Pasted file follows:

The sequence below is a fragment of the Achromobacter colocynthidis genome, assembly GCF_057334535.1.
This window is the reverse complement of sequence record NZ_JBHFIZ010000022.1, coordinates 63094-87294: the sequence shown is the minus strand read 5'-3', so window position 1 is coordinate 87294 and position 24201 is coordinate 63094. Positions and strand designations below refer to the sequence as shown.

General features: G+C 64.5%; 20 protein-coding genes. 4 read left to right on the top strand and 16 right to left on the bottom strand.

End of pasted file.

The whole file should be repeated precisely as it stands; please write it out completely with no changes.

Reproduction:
The sequence below is a fragment of the Achromobacter colocynthidis genome, assembly GCF_057334535.1.
This window is the reverse complement of sequence record NZ_JBHFIZ010000022.1, coordinates 63094-87294: the sequence shown is the minus strand read 5'-3', so window position 1 is coordinate 87294 and position 24201 is coordinate 63094. Positions and strand designations below refer to the sequence as shown.

General features: G+C 64.5%; 20 protein-coding genes. 4 read left to right on the top strand and 16 right to left on the bottom strand.